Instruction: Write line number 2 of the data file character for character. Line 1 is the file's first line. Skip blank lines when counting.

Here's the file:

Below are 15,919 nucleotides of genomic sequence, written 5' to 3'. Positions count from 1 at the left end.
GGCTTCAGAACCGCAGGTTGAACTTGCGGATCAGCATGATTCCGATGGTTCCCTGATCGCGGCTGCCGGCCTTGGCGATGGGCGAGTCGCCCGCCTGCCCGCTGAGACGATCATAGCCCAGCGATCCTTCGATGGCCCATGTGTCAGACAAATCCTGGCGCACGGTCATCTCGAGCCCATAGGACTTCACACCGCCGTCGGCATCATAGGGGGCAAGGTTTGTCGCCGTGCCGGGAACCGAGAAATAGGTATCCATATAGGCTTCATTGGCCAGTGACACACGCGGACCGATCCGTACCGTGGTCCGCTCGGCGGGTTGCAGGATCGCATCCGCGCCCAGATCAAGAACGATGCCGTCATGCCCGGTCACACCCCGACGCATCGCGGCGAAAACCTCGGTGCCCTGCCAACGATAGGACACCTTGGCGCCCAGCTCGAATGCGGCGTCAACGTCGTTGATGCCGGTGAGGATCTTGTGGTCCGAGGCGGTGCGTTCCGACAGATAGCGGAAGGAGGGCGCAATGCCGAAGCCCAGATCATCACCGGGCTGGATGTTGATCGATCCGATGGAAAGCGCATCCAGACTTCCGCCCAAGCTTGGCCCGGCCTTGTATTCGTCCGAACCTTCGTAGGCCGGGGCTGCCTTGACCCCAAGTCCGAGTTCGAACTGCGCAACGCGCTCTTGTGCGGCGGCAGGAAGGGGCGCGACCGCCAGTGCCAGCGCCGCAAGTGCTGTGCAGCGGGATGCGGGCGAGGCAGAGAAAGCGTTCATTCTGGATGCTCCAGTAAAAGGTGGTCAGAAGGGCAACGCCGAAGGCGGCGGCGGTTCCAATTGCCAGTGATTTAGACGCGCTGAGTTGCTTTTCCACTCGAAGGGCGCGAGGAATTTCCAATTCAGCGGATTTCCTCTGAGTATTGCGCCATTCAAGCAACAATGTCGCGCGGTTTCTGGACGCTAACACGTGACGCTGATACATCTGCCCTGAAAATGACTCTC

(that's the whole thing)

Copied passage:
GGCTTCAGAACCGCAGGTTGAACTTGCGGATCAGCATGATTCCGATGGTTCCCTGATCGCGGCTGCCGGCCTTGGCGATGGGCGAGTCGCCCGCCTGCCCGCTGAGACGATCATAGCCCAGCGATCCTTCGATGGCCCATGTGTCAGACAAATCCTGGCGCACGGTCATCTCGAGCCCATAGGACTTCACACCGCCGTCGGCATCATAGGGGGCAAGGTTTGTCGCCGTGCCGGGAACCGAGAAATAGGTATCCATATAGGCTTCATTGGCCAGTGACACACGCGGACCGATCCGTACCGTGGTCCGCTCGGCGGGTTGCAGGATCGCATCCGCGCCCAGATCAAGAACGATGCCGTCATGCCCGGTCACACCCCGACGCATCGCGGCGAAAACCTCGGTGCCCTGCCAACGATAGGACACCTTGGCGCCCAGCTCGAATGCGGCGTCAACGTCGTTGATGCCGGTGAGGATCTTGTGGTCCGAGGCGGTGCGTTCCGACAGATAGCGGAAGGAGGGCGCAATGCCGAAGCCCAGATCATCACCGGGCTGGATGTTGATCGATCCGATGGAAAGCGCATCCAGACTTCCGCCCAAGCTTGGCCCGGCCTTGTATTCGTCCGAACCTTCGTAGGCCGGGGCTGCCTTGACCCCAAGTCCGAGTTCGAACTGCGCAACGCGCTCTTGTGCGGCGGCAGGAAGGGGCGCGACCGCCAGTGCCAGCGCCGCAAGTGCTGTGCAGCGGGATGCGGGCGAGGCAGAGAAAGCGTTCATTCTGGATGCTCCAGTAAAAGGTGGTCAGAAGGGCAACGCCGAAGGCGGCGGCGGTTCCAATTGCCAGTGATTTAGACGCGCTGAGTTGCTTTTCCACTCGAAGGGCGCGAGGAATTTCCAATTCAGCGGATTTCCTCTGAGTATTGCGCCATTCAAGCAACAATGTCGCGCGGTTTCTGGACGCTAACACGTGACGCTGATACATCTGCCCTGAAAATGACTCTC